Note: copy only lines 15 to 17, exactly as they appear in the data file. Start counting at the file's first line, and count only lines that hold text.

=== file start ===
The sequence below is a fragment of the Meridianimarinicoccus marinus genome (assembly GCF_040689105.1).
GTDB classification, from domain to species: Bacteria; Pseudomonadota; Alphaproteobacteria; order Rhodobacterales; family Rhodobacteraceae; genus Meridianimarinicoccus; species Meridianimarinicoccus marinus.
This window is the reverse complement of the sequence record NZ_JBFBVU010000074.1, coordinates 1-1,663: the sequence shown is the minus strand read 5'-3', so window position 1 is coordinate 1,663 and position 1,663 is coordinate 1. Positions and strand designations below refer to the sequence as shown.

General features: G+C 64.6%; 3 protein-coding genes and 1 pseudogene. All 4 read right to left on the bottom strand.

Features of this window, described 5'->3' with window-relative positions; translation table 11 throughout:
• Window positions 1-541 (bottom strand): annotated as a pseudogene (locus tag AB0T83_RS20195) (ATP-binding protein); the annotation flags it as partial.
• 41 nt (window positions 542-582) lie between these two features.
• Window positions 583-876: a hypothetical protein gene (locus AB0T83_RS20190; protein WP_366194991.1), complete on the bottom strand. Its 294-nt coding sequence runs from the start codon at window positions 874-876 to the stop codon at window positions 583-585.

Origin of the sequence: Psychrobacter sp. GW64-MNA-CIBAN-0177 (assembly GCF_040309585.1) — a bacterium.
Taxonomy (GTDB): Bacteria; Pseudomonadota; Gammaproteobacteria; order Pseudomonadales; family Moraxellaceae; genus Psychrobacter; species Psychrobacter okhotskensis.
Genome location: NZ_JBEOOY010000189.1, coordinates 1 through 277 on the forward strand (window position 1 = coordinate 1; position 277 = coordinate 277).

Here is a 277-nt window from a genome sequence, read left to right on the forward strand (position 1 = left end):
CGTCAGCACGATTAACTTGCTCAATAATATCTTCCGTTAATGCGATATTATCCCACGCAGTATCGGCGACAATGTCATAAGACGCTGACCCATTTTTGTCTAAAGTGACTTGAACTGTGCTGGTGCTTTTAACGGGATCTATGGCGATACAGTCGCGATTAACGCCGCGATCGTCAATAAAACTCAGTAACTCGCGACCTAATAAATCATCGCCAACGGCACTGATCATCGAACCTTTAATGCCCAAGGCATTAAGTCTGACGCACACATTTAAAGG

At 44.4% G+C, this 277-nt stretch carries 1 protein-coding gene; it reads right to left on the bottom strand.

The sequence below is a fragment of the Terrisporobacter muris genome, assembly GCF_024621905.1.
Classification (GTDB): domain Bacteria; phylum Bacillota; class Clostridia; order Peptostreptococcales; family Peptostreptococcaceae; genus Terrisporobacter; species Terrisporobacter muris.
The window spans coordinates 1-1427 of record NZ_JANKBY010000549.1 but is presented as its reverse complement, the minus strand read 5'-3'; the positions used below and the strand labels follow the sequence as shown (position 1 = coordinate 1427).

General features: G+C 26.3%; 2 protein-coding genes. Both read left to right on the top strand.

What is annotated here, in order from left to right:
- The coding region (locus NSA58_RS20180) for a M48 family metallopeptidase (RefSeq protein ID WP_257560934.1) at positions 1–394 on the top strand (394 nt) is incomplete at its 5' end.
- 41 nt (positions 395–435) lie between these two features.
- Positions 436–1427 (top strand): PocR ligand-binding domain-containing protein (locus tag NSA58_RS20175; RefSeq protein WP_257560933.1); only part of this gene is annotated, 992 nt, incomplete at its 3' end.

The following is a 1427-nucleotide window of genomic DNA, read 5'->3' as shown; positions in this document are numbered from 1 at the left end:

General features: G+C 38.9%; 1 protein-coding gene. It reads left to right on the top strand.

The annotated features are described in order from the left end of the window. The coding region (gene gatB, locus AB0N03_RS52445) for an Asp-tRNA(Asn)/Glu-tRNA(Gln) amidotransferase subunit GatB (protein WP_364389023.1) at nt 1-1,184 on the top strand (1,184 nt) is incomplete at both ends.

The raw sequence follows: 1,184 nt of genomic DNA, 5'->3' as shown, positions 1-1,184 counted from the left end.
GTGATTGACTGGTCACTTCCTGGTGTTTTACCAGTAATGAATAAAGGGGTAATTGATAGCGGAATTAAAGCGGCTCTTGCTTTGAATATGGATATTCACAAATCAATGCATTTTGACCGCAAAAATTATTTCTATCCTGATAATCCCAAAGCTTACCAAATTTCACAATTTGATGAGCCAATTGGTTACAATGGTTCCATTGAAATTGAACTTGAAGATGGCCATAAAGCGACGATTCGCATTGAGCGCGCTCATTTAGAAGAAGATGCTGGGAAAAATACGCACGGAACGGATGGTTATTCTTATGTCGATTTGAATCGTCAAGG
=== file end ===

The sequence below is a fragment of the Terrisporobacter muris genome, assembly GCF_024621905.1.
Classification (GTDB): domain Bacteria; phylum Bacillota; class Clostridia; order Peptostreptococcales; family Peptostreptococcaceae; genus Terrisporobacter; species Terrisporobacter muris.
The window spans coordinates 1-1427 of record NZ_JANKBY010000549.1 but is presented as its reverse complement, the minus strand read 5'-3'; the positions used below and the strand labels follow the sequence as shown (position 1 = coordinate 1427).